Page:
The governor of New York, David Paterson, is seeking face-to-face talks with the Imam and developer who are behind plans to build a new Muslim community centre and mosque close to Ground Zero in lower Manhattan with the hope of persuading them to build elsewhere.
Mr Paterson, a Democrat who is not seeking re-election and leaves office at the end of this year, means to defuse a controversy that has abruptly taken over political conversation in the US and threatens to linger as a highly polarising issue in the run-up to midterm congressional elections in November.
A spokesman confirmed that the Governor, who has already expressed his view that the centre should be moved away from the 9/11 site, is hoping for talks. "We are working with the developers on a staff level," said Morgan Hook. "However, we expect to have a meeting scheduled in the near future."
There has been little to suggest that the developer of the proposed centre will heed the Governor. He remains attached to a 13-storey former office building that was damaged on 9/11 when the landing gear of one of the hijacked planes that destroyed the Twin Towers crashed through its roof.
"While we have a tremendous amount of respect for our governor... this has always been about serving Lower Manhattan," Sharif El-Gamal said several days ago.
The squabble was catapulted far beyond the confines of New York City when President Barack Obama during an event to mark Ramadan at the White House last Friday squarely defended the rights of Muslims to practise their religion where and when they want to in America. He back-pedalled mildly a day later saying he was not talking about this specific case. But the political dynamite was already lit.
There was backing for the president yesterday from the New York Times. It said in an editorial that his words had been "simple and forceful". The newspaper by contrast berated Republican leaders who are "determined to whip up as much false controversy and anguish as they can, right through November".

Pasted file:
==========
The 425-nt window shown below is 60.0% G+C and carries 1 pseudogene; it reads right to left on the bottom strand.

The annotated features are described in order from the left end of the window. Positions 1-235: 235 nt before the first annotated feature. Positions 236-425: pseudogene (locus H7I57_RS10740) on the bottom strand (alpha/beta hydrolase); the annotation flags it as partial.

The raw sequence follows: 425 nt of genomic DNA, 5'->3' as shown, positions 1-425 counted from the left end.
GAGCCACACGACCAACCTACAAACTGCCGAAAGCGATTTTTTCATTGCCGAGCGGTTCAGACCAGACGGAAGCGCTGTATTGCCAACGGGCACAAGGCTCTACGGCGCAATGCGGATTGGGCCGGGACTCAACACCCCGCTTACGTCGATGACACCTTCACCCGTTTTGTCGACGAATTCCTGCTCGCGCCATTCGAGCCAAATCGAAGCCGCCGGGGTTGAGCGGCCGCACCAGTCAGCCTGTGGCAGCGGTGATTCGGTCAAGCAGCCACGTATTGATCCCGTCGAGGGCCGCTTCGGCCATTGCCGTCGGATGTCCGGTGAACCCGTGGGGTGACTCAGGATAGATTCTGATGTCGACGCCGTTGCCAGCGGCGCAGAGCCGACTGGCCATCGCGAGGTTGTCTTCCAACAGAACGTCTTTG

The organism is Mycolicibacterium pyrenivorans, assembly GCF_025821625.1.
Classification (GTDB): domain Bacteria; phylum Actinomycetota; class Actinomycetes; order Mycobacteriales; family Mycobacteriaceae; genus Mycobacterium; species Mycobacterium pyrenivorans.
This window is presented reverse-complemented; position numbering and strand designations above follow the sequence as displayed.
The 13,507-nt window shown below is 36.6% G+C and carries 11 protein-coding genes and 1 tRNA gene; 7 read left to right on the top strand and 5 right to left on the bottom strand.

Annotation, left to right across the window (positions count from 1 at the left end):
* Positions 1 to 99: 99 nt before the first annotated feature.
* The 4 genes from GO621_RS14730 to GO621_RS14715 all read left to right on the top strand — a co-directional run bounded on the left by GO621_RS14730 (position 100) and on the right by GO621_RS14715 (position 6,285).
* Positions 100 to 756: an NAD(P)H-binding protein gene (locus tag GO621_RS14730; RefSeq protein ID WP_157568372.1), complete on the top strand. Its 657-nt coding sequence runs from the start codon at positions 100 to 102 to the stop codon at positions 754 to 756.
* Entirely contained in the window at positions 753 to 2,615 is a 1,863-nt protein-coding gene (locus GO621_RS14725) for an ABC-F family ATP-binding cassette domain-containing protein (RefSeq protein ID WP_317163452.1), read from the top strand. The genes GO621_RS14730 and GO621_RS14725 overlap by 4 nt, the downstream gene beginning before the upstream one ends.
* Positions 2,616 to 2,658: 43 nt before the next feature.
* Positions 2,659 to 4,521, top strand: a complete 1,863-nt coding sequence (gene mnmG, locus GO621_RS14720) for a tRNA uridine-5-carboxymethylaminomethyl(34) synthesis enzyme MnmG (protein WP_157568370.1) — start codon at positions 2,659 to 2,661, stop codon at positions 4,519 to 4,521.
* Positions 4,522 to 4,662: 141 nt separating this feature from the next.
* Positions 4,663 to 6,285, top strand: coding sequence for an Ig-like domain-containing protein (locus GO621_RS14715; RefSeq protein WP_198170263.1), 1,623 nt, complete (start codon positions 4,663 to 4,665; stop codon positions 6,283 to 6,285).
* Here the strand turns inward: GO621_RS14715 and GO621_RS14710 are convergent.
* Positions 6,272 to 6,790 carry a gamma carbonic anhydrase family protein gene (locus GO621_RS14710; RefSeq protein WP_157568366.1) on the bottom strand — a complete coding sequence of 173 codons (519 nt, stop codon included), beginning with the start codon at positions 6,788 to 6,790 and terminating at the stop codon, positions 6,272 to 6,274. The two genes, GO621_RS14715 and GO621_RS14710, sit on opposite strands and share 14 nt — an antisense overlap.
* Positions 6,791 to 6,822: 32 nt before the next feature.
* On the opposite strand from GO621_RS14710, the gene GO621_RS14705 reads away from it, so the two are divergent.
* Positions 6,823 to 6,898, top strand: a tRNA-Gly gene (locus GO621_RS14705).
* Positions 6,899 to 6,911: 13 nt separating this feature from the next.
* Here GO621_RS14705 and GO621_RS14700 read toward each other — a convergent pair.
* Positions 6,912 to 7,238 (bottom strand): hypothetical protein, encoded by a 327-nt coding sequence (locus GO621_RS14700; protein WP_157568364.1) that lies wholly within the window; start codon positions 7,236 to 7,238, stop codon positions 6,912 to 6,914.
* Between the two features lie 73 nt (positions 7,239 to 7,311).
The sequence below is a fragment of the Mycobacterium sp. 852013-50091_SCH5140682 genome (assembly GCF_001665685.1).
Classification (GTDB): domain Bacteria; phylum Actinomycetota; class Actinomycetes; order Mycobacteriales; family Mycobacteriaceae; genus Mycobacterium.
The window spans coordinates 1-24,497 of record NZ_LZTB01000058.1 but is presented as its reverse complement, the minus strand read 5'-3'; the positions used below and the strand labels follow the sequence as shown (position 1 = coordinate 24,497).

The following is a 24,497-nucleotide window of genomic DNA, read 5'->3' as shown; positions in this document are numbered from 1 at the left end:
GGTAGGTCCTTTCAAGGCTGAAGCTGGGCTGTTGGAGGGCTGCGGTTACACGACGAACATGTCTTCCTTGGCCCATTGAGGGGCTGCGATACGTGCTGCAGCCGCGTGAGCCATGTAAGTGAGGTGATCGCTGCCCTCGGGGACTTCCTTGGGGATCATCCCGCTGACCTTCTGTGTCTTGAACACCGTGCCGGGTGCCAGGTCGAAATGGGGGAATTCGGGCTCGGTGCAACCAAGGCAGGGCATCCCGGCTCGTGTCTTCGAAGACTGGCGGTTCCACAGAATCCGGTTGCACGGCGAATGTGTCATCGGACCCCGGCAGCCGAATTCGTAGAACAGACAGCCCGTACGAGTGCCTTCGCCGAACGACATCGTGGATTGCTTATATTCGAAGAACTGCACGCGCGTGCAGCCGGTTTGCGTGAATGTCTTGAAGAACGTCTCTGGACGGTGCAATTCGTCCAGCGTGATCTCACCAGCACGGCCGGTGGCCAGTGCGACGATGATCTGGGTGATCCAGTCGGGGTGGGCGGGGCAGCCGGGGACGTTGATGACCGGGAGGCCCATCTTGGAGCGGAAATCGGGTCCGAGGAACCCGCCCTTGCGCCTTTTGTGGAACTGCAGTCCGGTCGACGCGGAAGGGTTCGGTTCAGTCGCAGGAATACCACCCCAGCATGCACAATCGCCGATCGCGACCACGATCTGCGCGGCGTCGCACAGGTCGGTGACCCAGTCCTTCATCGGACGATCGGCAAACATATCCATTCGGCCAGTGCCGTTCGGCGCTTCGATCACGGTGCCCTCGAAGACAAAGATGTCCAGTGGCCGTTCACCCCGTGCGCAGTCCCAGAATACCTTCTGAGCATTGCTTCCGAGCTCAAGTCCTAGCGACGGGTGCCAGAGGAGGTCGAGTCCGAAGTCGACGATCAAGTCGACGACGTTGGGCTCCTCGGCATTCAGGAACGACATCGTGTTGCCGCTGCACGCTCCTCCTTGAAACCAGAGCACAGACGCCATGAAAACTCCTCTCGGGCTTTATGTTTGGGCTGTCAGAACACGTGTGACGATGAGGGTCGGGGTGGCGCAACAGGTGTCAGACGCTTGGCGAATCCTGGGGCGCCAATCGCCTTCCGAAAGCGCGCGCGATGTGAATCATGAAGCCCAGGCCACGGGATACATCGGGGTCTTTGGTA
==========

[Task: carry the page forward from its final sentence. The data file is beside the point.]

The chorus has been joined by Republicans who may consider themselves possible presidential candidates in 2012, including former House Speaker Newt Gingrich whose rhetoric on the subject has been especially hyper-oxygenated.
"Nazis don't have the right to put up a sign next to the Holocaust Museum in Washington," Mr. Gingrich said on Fox News this week. "We would never accept the Japanese putting up a site next to Pearl Harbor. There's no reason for us to accept a mosque next to the World Trade Center."
Worryingly for the White House, some notable Democrats have begun to bend before the blast of Republican indignation, including Senate Majority leader Harry Reid. Facing a tough re-election contest in Nevada, he suggested on Monday that placing the mosque so close to Ground Zero was a mistake.
But the Democrat Congressman who represents the neighbourhood, Jerrold Nadler, has asked that everyone take a deep breath.
"Ultimately I suspect that once this simmers down in a few weeks, people will realize that everybody's liberty is at stake here," he said, adding that he doubted that the issue would in fact linger into the midterm election campaigns that will get under way in earnest next month.
Mr Paterson first made his concerns known and his preference for finding another site for the Muslim centre, if necessary with help from the state government, a week ago.
"I think it's rather clear that building a centre there meets all the requirements, but it does seem to ignite an immense amount of anxiety among the citizens of New York and people everywhere, and I think not without cause," he said.
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